5. Project Kaleidoscope (PKAL) 2002 Recommendations for action in support of undergraduate science, technology, engineering, and mathematics: report on reports PKAL Washington, DC
6. National Research Council (NRC) 2012 Discipline-based education research: understanding and improving learning in undergraduate science and engineering The National Academies Press Washington, DC
7. Spell RM, Guinan JA, Miller KR, Beck CW 2014 Redefining authentic research experiences in introductory biology laboratories and barriers to their implementation CBE Life Sci Educ 13 102 110 10.1187/cbe.13-08-0169 24591509 3940451 http://dx.doi.org/10.1187/cbe.13-08-0169
8. D’Avanzo C 2013 Post-vision and change: do we know how to change? CBE Life Sci Educ 12 373 382 10.1187/cbe.13-01-0010 http://dx.doi.org/10.1187/cbe.13-01-0010
9. Khatri R, Henderson C, Cole R, Froyd JE, Friedrichsen D, Stanford C 2016 Designing for sustained adoption: a model of developing educational innovations for successful propagation Physical Rev Phys Educ Res 12 010112 10.1103/PhysRevPhysEducRes.12.010112 http://dx.doi.org/10.1103/PhysRevPhysEducRes.12.010112
10. Manduca CA 2017 Surveying the landscape of professional development research: suggestions for new perspectives in design and research J Geosci Educ 65 416 422 10.5408/17-281.1 http://dx.doi.org/10.5408/17-281.1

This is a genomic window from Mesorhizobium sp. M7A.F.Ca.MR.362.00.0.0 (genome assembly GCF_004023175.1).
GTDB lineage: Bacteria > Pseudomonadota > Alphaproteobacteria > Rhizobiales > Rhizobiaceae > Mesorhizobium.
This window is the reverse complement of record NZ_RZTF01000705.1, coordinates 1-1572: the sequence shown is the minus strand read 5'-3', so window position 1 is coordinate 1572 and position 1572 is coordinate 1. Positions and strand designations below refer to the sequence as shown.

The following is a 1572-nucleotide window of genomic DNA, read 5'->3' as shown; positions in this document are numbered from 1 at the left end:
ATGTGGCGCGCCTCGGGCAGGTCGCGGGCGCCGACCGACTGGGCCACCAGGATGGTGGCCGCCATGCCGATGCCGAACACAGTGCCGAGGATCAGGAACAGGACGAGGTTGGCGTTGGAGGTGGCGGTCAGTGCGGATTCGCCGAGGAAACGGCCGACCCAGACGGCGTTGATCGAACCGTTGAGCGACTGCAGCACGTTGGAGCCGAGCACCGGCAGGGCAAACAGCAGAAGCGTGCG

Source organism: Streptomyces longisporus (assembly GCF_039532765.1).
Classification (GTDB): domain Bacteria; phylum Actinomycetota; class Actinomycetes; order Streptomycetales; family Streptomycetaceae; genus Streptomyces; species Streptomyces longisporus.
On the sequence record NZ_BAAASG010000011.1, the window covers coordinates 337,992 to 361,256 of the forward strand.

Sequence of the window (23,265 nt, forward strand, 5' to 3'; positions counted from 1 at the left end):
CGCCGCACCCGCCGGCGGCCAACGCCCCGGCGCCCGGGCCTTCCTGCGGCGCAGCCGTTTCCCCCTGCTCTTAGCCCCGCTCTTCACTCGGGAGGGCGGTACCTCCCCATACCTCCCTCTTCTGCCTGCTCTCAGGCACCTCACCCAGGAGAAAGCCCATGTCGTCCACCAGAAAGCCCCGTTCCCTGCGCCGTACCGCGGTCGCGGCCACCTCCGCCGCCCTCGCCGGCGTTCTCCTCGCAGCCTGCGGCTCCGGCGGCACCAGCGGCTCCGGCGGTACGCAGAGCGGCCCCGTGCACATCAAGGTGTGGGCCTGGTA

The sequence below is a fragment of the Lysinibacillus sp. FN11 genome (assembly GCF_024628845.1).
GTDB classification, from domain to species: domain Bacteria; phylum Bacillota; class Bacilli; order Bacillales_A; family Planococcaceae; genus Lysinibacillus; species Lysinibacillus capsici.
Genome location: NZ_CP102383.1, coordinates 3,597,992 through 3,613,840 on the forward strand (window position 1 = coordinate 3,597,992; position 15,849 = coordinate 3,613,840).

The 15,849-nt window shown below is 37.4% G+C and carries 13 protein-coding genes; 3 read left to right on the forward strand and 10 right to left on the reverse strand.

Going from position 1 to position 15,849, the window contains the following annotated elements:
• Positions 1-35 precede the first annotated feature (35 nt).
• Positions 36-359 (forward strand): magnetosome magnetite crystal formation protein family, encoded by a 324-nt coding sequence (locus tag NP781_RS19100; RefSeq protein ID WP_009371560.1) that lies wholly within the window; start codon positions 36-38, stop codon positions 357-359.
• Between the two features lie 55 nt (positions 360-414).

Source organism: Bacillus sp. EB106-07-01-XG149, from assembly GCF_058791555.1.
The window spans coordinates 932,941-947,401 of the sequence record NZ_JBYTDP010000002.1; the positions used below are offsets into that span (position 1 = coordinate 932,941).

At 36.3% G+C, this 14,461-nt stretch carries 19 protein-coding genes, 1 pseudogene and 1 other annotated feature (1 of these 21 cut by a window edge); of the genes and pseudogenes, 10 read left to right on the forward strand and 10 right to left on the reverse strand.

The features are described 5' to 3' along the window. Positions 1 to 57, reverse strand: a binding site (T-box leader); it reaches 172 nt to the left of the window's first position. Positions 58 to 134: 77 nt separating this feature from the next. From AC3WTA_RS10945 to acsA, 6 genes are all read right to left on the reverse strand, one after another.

11. Flora JRV, Cooper AT 2005 Incorporating inquiry-based laboratory experiment in undergraduate environmental engineering laboratory Profess Iss Eng Educ Pract 131 19 25 10.1061/(ASCE)1052-3928(2005)131:1(19) http://dx.doi.org/10.1061/(ASCE)1052-3928(2005)131:1(19)
12. Weaver GC, Russell CB, Wink DJ 2008 Inquiry-based and research-based laboratory pedagogies in undergraduate science Nat Chem Biol 4 577 580 10.1038/nchembio1008-577 18800041 http://dx.doi.org/10.1038/nchembio1008-577
13. D’Avanzo C 1996 Three ways to teach ecology lab by inquiry: guided, open-ended, and teacher-collaborative Bull Ecol Soc Amer 77 92 93
14. Blumer LS, Beck CW 2019 Laboratory courses with guided-inquiry modules improve scientific reasoning and experimental design skills for the least prepared undergraduate students CBE Life Sci Educ 18 ar2 10.1187/cbe.18-08-0152 http://dx.doi.org/10.1187/cbe.18-08-0152
15. Henderson C, Beach A, Finkelstein N 2011 Facilitating change in undergraduate STEM instructional practices: an analytic review of the literature J Res Sci Teach 48 952 984 10.1002/tea.20439 http://dx.doi.org/10.1002/tea.20439
16. Beck CW, Blumer LS 2007 Bean beetles, Callosobruchus maculatus, a model system for inquiry-based undergraduate laboratories 274 283 O’Donnell MA Proceedings of the 28th Workshop/Conference of the Association for Biology Laboratory Education (ABLE) 28 ABLE West Lafayette, IN
17. Cho JY, Lee E 2014 Reducing confusion about grounded theory and qualitative content analysis: similarities and differences Qual Rep 19 1 20
18. Beck CW, Blumer LS 2016 Alternative realities: faculty and student perceptions of instructional practices in laboratory courses CBE Life Sci Educ 15 ar52 10.1187/cbe.16-03-0139 27810867 5132349 http://dx.doi.org/10.1187/cbe.16-03-0139
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21. Mulnix A 2012 Using learning principle in faculty development workshops CBE Life Sci Educ 11 335 336 10.1187/cbe.12-07-0107 23222826 3516786 http://dx.doi.org/10.1187/cbe.12-07-0107

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2019-10-31
2019-12-12

Abstract: